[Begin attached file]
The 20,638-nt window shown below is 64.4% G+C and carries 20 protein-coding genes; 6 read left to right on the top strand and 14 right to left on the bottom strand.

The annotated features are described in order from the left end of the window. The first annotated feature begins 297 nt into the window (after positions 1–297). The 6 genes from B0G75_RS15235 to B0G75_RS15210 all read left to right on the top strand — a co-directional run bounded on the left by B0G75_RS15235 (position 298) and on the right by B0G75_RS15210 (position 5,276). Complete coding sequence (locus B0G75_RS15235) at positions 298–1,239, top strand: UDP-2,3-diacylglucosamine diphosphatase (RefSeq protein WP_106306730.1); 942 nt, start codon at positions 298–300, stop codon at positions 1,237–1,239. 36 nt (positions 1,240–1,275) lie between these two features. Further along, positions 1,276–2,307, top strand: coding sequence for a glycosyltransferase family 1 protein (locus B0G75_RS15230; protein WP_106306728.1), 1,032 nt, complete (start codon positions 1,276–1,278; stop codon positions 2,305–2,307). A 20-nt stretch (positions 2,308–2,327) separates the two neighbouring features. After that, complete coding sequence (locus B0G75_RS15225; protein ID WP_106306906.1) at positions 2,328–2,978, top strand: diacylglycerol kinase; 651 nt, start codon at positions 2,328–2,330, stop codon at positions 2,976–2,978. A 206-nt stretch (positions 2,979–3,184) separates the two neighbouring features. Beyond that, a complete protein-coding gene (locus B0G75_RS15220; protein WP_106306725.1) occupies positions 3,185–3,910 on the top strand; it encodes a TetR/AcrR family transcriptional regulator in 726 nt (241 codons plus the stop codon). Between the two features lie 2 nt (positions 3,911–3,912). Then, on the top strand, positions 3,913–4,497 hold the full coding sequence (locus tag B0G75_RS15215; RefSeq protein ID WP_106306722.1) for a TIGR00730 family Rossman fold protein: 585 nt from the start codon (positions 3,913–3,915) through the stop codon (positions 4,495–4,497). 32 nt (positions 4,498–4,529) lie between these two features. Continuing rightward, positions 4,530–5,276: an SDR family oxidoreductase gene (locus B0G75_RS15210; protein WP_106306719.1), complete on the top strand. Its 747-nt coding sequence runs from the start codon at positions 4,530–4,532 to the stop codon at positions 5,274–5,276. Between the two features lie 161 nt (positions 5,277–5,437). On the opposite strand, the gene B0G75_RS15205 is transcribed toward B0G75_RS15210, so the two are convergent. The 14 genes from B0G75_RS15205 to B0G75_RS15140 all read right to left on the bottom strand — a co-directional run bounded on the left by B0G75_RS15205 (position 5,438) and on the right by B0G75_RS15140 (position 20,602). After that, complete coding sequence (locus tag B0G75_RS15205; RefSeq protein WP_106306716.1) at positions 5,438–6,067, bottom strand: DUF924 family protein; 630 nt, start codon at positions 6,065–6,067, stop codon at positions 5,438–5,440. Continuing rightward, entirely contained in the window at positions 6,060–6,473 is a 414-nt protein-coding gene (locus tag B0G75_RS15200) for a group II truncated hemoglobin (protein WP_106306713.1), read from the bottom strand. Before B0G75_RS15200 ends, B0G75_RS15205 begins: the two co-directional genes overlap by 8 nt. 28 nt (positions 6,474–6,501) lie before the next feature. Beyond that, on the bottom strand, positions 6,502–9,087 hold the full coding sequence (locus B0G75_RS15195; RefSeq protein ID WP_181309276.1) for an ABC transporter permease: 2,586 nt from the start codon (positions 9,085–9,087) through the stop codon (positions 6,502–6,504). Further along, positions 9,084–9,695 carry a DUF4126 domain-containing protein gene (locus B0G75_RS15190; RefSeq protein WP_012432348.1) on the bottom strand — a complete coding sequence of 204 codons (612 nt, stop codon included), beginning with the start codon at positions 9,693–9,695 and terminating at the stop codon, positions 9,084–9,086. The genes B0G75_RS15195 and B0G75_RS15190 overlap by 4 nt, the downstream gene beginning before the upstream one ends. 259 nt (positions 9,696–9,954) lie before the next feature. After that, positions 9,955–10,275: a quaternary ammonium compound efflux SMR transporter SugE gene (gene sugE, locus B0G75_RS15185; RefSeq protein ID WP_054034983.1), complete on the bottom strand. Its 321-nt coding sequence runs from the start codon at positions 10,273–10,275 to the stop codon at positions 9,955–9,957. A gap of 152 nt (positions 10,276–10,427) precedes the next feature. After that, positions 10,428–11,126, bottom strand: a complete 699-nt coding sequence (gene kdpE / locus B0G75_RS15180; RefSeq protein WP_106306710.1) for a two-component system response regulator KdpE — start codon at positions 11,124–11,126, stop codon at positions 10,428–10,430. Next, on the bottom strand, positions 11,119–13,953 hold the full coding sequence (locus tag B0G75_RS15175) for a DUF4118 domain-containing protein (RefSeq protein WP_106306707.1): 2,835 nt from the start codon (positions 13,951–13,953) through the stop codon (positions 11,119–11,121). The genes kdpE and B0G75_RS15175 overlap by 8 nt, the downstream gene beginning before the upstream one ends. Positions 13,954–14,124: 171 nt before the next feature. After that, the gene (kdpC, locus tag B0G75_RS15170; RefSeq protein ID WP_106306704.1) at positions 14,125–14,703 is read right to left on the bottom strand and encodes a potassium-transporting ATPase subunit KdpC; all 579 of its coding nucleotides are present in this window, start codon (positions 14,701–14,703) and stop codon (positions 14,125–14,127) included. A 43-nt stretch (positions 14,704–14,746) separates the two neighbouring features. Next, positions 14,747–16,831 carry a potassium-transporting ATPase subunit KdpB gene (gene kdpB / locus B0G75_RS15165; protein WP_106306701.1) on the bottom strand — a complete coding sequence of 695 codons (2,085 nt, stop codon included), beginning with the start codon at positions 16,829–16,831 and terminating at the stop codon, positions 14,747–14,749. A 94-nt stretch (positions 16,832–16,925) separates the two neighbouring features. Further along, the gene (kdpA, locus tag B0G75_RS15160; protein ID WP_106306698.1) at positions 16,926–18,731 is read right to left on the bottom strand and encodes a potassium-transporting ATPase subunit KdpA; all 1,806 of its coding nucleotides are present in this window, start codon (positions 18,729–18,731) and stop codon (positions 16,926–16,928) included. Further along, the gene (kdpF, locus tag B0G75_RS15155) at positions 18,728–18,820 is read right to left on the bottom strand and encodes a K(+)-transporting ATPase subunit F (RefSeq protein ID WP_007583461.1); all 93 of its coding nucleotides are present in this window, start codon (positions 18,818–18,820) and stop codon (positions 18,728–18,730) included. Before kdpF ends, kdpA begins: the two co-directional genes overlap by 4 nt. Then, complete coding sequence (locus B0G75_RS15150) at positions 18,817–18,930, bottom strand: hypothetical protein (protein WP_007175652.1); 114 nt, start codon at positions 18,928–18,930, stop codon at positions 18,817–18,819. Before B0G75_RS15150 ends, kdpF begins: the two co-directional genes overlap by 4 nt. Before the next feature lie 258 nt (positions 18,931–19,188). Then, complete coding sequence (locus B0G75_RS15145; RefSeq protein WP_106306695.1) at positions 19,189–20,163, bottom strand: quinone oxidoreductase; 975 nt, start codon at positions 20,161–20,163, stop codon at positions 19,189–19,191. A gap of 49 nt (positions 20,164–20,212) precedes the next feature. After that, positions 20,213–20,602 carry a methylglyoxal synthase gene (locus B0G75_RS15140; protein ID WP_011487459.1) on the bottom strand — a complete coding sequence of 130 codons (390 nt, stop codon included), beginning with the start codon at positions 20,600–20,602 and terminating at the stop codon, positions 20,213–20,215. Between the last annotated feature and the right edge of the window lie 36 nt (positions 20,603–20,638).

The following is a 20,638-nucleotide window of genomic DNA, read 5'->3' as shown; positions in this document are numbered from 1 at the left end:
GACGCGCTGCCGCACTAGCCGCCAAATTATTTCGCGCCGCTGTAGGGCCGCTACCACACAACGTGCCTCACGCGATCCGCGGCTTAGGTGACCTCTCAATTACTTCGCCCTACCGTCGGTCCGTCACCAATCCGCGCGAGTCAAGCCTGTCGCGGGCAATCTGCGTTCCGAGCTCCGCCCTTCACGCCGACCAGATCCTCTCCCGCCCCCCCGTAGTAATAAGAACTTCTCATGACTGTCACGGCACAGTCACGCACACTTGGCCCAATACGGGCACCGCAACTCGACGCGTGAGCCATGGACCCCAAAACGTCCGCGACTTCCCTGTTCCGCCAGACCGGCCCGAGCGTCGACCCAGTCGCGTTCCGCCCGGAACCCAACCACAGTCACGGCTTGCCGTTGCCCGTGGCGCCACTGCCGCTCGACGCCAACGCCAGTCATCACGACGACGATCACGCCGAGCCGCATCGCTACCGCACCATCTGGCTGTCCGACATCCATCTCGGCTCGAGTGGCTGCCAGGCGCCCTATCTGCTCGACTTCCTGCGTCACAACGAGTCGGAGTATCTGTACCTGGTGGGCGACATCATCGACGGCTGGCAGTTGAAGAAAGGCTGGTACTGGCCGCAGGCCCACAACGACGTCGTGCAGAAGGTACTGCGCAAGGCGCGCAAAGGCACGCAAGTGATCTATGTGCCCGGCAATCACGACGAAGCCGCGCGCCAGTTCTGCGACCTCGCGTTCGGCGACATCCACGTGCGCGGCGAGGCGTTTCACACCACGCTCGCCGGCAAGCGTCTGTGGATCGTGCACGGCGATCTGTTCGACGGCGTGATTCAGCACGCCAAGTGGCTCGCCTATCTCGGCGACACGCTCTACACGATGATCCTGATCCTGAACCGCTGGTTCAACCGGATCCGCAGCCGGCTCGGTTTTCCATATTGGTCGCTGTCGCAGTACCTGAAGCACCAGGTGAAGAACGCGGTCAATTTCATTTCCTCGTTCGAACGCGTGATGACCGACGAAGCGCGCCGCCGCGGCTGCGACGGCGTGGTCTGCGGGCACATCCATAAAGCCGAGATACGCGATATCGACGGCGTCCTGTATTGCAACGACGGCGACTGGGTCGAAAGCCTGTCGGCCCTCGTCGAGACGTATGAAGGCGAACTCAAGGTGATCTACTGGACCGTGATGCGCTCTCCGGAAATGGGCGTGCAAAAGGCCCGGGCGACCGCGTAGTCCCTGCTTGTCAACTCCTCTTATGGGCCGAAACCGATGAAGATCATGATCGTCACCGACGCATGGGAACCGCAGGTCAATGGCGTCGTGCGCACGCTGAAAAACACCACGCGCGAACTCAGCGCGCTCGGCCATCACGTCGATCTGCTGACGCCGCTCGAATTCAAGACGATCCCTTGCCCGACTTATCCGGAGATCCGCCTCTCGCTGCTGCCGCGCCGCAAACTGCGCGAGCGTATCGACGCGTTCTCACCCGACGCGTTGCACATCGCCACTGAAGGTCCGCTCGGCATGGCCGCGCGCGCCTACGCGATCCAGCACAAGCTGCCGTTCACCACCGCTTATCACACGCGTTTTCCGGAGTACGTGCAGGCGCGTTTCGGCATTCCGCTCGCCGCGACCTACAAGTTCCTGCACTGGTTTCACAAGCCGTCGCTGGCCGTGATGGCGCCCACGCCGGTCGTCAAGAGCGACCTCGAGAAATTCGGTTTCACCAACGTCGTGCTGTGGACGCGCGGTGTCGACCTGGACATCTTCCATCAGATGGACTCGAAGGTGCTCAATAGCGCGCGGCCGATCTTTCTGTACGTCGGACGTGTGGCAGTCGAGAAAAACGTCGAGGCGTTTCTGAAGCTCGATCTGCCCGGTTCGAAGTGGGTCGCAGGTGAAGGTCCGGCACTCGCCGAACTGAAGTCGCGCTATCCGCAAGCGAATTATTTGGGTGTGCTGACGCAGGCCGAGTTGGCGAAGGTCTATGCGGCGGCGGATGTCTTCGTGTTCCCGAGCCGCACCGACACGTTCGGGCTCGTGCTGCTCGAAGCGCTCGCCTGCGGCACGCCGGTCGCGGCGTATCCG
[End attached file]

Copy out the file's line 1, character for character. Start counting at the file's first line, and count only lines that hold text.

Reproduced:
The 20,638-nt window shown below is 64.4% G+C and carries 20 protein-coding genes; 6 read left to right on the top strand and 14 right to left on the bottom strand.